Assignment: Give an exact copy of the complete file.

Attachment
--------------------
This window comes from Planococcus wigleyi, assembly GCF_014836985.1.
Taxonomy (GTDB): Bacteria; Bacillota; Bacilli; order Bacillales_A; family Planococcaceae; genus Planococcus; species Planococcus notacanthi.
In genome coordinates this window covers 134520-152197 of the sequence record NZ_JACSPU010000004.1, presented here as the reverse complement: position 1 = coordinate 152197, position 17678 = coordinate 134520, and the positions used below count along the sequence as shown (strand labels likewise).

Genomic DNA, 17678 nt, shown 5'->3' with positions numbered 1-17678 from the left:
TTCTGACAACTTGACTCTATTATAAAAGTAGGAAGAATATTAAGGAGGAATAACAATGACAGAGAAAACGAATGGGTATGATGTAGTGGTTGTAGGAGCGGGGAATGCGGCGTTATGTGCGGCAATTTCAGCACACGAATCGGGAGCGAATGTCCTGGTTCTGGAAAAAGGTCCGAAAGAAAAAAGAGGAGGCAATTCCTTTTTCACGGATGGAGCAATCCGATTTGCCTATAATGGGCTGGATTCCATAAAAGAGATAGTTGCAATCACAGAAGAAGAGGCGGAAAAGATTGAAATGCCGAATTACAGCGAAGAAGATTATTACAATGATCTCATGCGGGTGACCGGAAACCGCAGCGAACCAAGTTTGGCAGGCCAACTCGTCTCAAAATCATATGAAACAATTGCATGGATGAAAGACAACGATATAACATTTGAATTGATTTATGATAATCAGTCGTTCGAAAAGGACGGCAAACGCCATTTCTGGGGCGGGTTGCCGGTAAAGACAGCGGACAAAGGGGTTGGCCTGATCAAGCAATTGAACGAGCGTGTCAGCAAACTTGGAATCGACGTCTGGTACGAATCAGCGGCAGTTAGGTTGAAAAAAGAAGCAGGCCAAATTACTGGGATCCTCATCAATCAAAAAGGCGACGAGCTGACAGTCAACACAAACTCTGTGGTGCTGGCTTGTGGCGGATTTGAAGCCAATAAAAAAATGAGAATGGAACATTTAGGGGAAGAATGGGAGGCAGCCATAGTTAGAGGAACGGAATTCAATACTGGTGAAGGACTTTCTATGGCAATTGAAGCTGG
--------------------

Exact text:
This window comes from Planococcus wigleyi, assembly GCF_014836985.1.
Taxonomy (GTDB): Bacteria; Bacillota; Bacilli; order Bacillales_A; family Planococcaceae; genus Planococcus; species Planococcus notacanthi.
In genome coordinates this window covers 134520-152197 of the sequence record NZ_JACSPU010000004.1, presented here as the reverse complement: position 1 = coordinate 152197, position 17678 = coordinate 134520, and the positions used below count along the sequence as shown (strand labels likewise).

Genomic DNA, 17678 nt, shown 5'->3' with positions numbered 1-17678 from the left:
TTCTGACAACTTGACTCTATTATAAAAGTAGGAAGAATATTAAGGAGGAATAACAATGACAGAGAAAACGAATGGGTATGATGTAGTGGTTGTAGGAGCGGGGAATGCGGCGTTATGTGCGGCAATTTCAGCACACGAATCGGGAGCGAATGTCCTGGTTCTGGAAAAAGGTCCGAAAGAAAAAAGAGGAGGCAATTCCTTTTTCACGGATGGAGCAATCCGATTTGCCTATAATGGGCTGGATTCCATAAAAGAGATAGTTGCAATCACAGAAGAAGAGGCGGAAAAGATTGAAATGCCGAATTACAGCGAAGAAGATTATTACAATGATCTCATGCGGGTGACCGGAAACCGCAGCGAACCAAGTTTGGCAGGCCAACTCGTCTCAAAATCATATGAAACAATTGCATGGATGAAAGACAACGATATAACATTTGAATTGATTTATGATAATCAGTCGTTCGAAAAGGACGGCAAACGCCATTTCTGGGGCGGGTTGCCGGTAAAGACAGCGGACAAAGGGGTTGGCCTGATCAAGCAATTGAACGAGCGTGTCAGCAAACTTGGAATCGACGTCTGGTACGAATCAGCGGCAGTTAGGTTGAAAAAAGAAGCAGGCCAAATTACTGGGATCCTCATCAATCAAAAAGGCGACGAGCTGACAGTCAACACAAACTCTGTGGTGCTGGCTTGTGGCGGATTTGAAGCCAATAAAAAAATGAGAATGGAACATTTAGGGGAAGAATGGGAGGCAGCCATAGTTAGAGGAACGGAATTCAATACTGGTGAAGGACTTTCTATGGCAATTGAAGCTGG